San Diego International Airport in California will be home to a battery energy storage system paired with onsite solar PV that is set to reduce electricity costs as well as deliver much-needed reductions in carbon emissions.
It is widely acknowledged that full-scale electric aviation remains some way off from becoming reality, although this week reports from the Paris Aviation Show trade event had some carriers and technology providers claiming there could be all-electric planes carrying passengers on short-haul flights by 2027.
While propulsion and keeping a plane in the sky requires batteries both large enough in capacity and lightweight enough to not stop the aircraft from taking off altogether, in the meantime, various airports and aviation authorities have installed onsite solar generation at hubs so that operations on the ground at least have their environmental impact minimised.
San Diego International has already achieved LEED certification in 2013 for its West terminal buildings, and installed 5.5MW of solar PV three years later. In addition, in common with the vast majority of all other commercial customers of electricity in the US, the airport pays higher prices for electricity drawn from the grid at peak times compared to domestic retail utility customers. Comprising as much as 40% of the airport's monthly energy bills, it is this portion of costs that the ESS will help tackle.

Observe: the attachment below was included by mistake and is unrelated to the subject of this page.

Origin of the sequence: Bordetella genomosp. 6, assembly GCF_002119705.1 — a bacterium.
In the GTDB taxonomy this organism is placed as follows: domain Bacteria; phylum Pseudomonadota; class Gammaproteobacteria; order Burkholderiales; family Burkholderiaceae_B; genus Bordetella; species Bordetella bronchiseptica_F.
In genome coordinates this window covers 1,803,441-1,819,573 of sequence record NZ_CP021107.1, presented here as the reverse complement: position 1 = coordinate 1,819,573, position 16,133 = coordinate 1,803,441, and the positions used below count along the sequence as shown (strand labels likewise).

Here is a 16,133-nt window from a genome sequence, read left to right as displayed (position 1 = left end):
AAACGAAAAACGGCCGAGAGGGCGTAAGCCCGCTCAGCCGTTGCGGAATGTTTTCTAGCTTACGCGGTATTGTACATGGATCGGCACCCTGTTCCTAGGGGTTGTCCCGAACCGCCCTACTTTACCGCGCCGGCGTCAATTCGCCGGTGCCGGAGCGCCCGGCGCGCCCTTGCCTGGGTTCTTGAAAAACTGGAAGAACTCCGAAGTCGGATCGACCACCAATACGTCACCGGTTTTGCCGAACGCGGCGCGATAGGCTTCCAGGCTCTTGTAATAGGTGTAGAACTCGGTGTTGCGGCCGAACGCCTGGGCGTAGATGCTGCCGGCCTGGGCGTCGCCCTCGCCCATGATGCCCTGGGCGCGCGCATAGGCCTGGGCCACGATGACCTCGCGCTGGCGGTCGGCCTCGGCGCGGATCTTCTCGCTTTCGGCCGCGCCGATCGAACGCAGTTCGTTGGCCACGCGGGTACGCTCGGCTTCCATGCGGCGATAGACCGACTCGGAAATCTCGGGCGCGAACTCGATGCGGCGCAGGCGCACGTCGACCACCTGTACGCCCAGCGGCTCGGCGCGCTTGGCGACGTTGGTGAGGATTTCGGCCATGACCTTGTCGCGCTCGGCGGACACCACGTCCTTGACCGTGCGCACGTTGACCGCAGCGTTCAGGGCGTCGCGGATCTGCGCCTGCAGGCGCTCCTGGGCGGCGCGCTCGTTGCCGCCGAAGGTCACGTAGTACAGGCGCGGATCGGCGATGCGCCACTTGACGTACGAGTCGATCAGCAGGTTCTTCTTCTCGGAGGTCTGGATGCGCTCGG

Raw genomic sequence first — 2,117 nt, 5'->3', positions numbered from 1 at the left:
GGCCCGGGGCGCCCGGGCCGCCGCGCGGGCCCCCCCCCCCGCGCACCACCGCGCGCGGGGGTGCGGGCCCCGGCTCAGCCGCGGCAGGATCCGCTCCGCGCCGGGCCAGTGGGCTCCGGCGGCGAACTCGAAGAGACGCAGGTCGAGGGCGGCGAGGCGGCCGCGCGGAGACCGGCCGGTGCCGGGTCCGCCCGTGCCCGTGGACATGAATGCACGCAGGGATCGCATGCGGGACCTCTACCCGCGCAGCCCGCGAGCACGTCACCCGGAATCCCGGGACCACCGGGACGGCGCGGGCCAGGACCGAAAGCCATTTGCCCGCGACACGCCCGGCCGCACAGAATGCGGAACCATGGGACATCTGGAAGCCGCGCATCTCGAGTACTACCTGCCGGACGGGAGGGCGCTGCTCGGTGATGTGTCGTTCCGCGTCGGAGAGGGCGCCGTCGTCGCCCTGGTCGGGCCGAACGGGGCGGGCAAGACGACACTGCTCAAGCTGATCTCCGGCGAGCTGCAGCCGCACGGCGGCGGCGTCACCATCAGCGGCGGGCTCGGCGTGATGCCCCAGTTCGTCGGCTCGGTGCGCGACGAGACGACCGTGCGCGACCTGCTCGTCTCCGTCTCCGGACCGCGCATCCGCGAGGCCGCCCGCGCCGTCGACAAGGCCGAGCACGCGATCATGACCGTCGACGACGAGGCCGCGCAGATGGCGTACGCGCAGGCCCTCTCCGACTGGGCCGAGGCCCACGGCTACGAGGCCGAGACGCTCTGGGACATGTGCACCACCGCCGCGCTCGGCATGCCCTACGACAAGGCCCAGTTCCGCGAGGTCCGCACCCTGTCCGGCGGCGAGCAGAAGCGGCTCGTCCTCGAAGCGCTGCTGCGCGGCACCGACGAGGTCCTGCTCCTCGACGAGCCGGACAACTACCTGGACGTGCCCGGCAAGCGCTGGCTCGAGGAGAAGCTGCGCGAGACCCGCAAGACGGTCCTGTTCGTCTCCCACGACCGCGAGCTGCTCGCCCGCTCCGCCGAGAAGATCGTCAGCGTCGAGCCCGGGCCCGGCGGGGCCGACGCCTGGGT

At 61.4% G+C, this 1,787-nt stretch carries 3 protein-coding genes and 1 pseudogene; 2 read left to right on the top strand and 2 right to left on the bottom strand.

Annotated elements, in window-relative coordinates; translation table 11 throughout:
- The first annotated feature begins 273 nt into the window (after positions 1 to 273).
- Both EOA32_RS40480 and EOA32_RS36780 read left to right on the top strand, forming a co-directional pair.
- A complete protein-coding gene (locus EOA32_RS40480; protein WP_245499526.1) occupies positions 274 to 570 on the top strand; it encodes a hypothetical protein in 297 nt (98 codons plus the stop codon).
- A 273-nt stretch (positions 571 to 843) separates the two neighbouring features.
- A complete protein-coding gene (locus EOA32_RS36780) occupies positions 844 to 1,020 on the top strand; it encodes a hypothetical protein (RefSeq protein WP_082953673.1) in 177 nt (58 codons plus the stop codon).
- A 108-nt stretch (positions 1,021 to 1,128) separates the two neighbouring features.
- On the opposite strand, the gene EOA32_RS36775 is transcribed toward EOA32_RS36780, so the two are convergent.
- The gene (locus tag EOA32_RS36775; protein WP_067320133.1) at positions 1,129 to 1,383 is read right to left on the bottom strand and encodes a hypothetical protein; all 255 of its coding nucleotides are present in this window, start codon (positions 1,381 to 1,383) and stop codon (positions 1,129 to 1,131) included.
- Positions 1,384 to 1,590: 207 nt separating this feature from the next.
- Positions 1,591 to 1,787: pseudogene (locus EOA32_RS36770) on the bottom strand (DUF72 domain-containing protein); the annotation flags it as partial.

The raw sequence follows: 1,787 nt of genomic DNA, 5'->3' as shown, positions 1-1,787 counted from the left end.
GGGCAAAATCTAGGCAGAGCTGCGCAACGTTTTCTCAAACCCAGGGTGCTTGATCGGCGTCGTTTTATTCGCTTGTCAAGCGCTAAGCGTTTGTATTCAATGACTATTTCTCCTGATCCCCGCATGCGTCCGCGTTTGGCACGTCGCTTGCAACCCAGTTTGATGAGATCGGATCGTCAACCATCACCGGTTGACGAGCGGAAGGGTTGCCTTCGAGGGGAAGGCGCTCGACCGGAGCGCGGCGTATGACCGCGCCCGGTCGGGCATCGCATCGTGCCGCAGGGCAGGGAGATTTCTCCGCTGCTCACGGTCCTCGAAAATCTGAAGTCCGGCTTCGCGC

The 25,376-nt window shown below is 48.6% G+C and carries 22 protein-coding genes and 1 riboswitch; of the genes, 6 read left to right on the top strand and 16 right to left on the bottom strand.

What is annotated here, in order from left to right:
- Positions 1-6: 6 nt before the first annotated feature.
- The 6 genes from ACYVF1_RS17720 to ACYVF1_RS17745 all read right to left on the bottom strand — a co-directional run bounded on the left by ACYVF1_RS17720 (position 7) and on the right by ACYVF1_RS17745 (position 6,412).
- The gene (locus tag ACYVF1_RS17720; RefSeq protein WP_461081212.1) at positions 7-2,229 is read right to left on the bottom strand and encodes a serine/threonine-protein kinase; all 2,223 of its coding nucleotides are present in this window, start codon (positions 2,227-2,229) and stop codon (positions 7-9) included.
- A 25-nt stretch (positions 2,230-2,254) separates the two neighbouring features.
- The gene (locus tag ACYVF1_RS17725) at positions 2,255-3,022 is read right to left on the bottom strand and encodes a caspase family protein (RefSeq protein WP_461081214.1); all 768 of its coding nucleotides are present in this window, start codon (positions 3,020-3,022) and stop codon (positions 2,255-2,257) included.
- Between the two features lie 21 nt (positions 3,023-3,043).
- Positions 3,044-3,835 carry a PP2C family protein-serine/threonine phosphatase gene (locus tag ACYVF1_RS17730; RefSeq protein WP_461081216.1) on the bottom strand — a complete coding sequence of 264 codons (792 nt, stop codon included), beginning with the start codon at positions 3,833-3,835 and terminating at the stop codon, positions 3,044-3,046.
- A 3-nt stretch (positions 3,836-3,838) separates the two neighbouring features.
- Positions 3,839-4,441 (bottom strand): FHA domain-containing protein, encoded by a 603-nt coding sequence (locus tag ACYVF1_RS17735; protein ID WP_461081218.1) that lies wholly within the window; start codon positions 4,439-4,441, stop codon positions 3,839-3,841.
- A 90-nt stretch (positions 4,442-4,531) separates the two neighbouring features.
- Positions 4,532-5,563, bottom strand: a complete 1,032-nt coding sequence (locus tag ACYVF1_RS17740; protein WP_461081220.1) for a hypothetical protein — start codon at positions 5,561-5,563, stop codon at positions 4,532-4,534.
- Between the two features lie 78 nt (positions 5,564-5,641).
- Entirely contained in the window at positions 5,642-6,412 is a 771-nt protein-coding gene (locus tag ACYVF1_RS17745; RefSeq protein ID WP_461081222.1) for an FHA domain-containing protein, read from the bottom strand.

ENGIE Storage, formerly known as Green Charge Networks prior to takeover by the European utility and thought to be one of the clear leaders in the nascent US commercial and industrial (C&I) energy storage market, will put the 2MW / 4MWh system into operation in early 2020, the company said.
Based on ENGIE Storage's GridSynergy platform, which uses cloud-based software to analyse energy usage and demand patterns and model the system's performance accordingly, the ESS will calculate the optimal charge and discharge cycles from the battery, ENGIE Storage said.
The airport meanwhile has further scope for solar and battery storage as well as updated HVAC and LED light retrofits, which it is including in a “comprehensive energy plan”.